So, due to toddler birthdays and other madness the Bombay post will have to wait... In place I am posting something which I have been mulling over for a few months now. It's about the book Wonder Weeks, which many mothers are great fans of, and the research history behind it.
But first, this needs to come with a disclaimer as I am about to stamp on a great many toes:
Just because something is not proven, it does not mean it is not true. It just means it has not been proven (yet).
I think you can now see where this is going.
Before I arrived in Singapore and started to delve into the English-speaking world of motherhood, I had never heard of "sleep regressions". I had also never heard of "wonder weeks".
So I asked around, and it turned out it comes from this research explaining that baby's brains grow in spurts and when such a spurt hits, you get a period of whininess, crankiness, fussy eating and bad sleep ("sleep regression"). This is followed by a "wonder week", when the baby has gotten used to his new abilities and turns into this delightful smal being marveling at the wonders of the world.
It sounded an awful lot like what I knew as "jumps", and that's because the book Wonder Weeks is nothing but the translated version of Oei, ik Groei.
Yes, Dutch readers, you may groan. See, "Oei, ik groei" has a very distinct reputation in its home country. And it's not one of sound scientific evidence. That is because there is no sound scientific evidence.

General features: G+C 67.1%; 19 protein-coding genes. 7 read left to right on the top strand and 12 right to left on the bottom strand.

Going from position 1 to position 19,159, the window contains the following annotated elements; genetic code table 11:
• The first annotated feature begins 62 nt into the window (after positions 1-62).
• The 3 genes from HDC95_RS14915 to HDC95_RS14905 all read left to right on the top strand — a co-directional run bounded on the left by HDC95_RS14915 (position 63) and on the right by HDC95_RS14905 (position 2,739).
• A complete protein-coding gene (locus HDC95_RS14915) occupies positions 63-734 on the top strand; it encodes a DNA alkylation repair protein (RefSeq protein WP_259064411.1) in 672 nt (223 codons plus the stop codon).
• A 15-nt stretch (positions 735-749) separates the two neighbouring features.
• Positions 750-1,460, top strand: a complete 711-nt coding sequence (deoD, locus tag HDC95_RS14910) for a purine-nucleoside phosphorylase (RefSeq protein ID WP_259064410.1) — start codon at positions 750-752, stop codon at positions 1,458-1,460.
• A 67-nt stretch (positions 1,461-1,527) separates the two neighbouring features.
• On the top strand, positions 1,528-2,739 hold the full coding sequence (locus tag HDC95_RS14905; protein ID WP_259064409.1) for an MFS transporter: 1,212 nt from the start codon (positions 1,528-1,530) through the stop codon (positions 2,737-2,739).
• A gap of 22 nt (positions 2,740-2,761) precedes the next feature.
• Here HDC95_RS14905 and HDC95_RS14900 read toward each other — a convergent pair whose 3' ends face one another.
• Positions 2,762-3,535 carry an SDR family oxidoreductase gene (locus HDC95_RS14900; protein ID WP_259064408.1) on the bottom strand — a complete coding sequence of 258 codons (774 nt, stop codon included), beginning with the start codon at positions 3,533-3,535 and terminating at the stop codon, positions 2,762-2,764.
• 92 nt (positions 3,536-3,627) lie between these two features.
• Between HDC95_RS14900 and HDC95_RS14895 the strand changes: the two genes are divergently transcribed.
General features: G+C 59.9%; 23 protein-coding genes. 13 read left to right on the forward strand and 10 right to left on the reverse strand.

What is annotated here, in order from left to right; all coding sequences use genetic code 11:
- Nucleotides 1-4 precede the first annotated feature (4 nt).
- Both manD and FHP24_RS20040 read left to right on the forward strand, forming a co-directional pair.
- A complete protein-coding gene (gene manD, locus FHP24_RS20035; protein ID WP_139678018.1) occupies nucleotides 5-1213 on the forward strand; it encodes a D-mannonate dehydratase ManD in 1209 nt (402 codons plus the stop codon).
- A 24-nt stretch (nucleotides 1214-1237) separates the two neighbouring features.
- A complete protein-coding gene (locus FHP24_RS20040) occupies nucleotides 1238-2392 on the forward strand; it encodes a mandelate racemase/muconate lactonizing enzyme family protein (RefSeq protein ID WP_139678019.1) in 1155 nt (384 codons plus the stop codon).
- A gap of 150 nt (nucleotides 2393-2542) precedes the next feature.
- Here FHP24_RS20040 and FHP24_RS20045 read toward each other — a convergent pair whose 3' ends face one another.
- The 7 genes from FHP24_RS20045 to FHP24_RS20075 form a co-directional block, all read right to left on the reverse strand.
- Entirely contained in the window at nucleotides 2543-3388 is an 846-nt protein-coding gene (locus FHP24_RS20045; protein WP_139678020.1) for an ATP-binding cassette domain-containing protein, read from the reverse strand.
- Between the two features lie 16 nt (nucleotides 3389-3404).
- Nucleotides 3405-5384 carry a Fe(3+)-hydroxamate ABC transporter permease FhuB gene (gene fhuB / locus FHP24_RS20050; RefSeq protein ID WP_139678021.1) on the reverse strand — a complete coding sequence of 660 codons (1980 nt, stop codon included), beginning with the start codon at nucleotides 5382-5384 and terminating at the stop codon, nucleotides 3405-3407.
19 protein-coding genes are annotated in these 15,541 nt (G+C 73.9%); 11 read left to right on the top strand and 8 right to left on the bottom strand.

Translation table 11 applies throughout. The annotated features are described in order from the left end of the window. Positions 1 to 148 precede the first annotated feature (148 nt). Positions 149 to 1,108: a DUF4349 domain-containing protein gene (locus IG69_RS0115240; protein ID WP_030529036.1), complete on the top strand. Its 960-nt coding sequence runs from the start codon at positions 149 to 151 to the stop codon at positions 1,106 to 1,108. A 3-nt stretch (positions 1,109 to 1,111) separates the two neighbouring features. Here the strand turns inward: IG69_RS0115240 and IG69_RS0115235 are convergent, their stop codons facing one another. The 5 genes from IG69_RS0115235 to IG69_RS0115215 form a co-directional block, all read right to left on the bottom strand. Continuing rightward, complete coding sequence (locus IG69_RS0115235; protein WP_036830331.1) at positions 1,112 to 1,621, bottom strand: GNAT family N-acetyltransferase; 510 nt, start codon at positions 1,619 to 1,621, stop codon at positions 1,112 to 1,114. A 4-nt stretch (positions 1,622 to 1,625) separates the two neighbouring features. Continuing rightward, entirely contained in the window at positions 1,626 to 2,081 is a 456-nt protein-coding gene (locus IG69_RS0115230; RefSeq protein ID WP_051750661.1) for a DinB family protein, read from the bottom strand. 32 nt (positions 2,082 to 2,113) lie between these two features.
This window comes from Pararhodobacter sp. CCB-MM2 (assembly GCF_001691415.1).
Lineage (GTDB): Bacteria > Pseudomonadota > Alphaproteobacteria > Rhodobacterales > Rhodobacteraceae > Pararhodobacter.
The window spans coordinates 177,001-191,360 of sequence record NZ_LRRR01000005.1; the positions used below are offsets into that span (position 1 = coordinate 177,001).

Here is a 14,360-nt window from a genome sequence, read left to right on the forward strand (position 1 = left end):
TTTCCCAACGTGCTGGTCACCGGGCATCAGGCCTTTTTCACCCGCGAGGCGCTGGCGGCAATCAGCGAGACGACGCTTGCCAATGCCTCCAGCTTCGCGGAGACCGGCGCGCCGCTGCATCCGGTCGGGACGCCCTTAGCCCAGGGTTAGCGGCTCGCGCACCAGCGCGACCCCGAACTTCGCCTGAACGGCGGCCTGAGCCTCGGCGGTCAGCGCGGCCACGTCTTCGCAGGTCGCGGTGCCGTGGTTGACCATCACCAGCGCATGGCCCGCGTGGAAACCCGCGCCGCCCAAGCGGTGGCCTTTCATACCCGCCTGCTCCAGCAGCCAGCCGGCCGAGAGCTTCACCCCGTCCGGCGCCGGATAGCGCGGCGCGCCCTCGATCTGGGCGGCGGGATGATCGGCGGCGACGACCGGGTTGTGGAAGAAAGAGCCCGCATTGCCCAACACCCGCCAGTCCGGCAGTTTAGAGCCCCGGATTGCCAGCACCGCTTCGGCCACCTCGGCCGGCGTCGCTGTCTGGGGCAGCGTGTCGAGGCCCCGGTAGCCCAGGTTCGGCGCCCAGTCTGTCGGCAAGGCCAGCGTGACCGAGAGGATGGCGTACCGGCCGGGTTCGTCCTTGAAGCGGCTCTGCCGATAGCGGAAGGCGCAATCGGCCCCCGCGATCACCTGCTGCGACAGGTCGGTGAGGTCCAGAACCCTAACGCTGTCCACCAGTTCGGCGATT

Here are some links to the discussion (all in Dutch, I'm afraid): the author and then-professor Frans Plooij explaining why he fired his assistant when she couldn't replicate his results and here is an interview with the fired assistant on the eve of the publication of her PhD thesis on the subject - in fact here is the link to the subsequent firing of professor Plooij from the university. For those interested in the nitty gritty science of things, here is the dissertation that could not replicate the original research.
The original research behind the book is based on fifteen mothers who filled out questionnaires, a couple of whom also were visited at home. Personal circumstances were not taken into account, and outliers were discounted. The author, Frans Plooij, states that his research has in fact been validated by English and Swedish research, but he does not provide links to these papers.
The thing that gets to me, and the reason I am posting this, is that it is usually mothers who pride themselves on their sceptic take on parenting literature, on their ability to figure out for themselves what is true and what isn't, who are taken in by the wonder week author. And many of them (if blogs are anything to go by) absolutely swear by his sleep regression theory. And of course they do, since the original research took the world like a storm, got translated into a gazillion languages and gave mothers everywhere relief: "so THAT's what's been going on!"
And none of them ever got to follow the critical discussion and debunkery that followed the publication of the original book, because none of them speak or read Dutch. This illustrates the importance of having a common language for science, because then the misconception of wonder weeks as scientifically sound could never have existed for twenty years.
Yes, the theory of the brain growth certainly seems very plausible, as do the jumps, wonder weeks and sleep regressions. There is however no empirical evidence that backs this particular theory up. This does not mean it is not true.
But, as a very experienced mother never tires of reminding me: "You don't get up happy every day of the week. Why should your baby?"